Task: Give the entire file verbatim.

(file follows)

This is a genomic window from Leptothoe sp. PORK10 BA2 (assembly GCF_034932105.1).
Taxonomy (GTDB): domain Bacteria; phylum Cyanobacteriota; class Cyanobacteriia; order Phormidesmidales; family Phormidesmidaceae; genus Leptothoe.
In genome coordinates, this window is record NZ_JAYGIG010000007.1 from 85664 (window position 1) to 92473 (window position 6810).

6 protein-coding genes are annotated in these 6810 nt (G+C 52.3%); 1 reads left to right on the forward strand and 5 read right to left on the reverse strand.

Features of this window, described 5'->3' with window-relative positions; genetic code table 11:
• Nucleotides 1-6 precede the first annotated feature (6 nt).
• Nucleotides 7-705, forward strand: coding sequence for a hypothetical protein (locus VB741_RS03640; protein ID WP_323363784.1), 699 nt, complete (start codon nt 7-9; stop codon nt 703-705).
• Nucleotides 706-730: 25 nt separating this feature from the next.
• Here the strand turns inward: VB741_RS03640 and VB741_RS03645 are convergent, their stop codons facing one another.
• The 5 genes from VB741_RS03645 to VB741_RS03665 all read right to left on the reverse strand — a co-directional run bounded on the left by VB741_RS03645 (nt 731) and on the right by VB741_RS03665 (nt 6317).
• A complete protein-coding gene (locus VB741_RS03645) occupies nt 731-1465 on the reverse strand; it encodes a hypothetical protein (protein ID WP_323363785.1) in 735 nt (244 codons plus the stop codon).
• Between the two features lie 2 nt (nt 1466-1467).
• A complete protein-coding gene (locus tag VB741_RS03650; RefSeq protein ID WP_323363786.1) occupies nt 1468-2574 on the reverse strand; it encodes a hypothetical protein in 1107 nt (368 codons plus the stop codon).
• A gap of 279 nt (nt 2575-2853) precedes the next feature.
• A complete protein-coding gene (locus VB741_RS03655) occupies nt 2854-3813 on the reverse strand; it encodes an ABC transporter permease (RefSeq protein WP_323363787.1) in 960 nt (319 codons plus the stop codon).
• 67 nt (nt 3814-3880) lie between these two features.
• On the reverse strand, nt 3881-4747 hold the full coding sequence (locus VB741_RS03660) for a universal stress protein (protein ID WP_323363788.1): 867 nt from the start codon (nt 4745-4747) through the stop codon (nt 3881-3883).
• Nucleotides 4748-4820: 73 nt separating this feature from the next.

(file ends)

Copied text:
This is a genomic window from Leptothoe sp. PORK10 BA2 (assembly GCF_034932105.1).
Taxonomy (GTDB): domain Bacteria; phylum Cyanobacteriota; class Cyanobacteriia; order Phormidesmidales; family Phormidesmidaceae; genus Leptothoe.
In genome coordinates, this window is record NZ_JAYGIG010000007.1 from 85664 (window position 1) to 92473 (window position 6810).

6 protein-coding genes are annotated in these 6810 nt (G+C 52.3%); 1 reads left to right on the forward strand and 5 read right to left on the reverse strand.

Features of this window, described 5'->3' with window-relative positions; genetic code table 11:
• Nucleotides 1-6 precede the first annotated feature (6 nt).
• Nucleotides 7-705, forward strand: coding sequence for a hypothetical protein (locus VB741_RS03640; protein ID WP_323363784.1), 699 nt, complete (start codon nt 7-9; stop codon nt 703-705).
• Nucleotides 706-730: 25 nt separating this feature from the next.
• Here the strand turns inward: VB741_RS03640 and VB741_RS03645 are convergent, their stop codons facing one another.
• The 5 genes from VB741_RS03645 to VB741_RS03665 all read right to left on the reverse strand — a co-directional run bounded on the left by VB741_RS03645 (nt 731) and on the right by VB741_RS03665 (nt 6317).
• A complete protein-coding gene (locus VB741_RS03645) occupies nt 731-1465 on the reverse strand; it encodes a hypothetical protein (protein ID WP_323363785.1) in 735 nt (244 codons plus the stop codon).
• Between the two features lie 2 nt (nt 1466-1467).
• A complete protein-coding gene (locus tag VB741_RS03650; RefSeq protein ID WP_323363786.1) occupies nt 1468-2574 on the reverse strand; it encodes a hypothetical protein in 1107 nt (368 codons plus the stop codon).
• A gap of 279 nt (nt 2575-2853) precedes the next feature.
• A complete protein-coding gene (locus VB741_RS03655) occupies nt 2854-3813 on the reverse strand; it encodes an ABC transporter permease (RefSeq protein WP_323363787.1) in 960 nt (319 codons plus the stop codon).
• 67 nt (nt 3814-3880) lie between these two features.
• On the reverse strand, nt 3881-4747 hold the full coding sequence (locus VB741_RS03660) for a universal stress protein (protein ID WP_323363788.1): 867 nt from the start codon (nt 4745-4747) through the stop codon (nt 3881-3883).
• Nucleotides 4748-4820: 73 nt separating this feature from the next.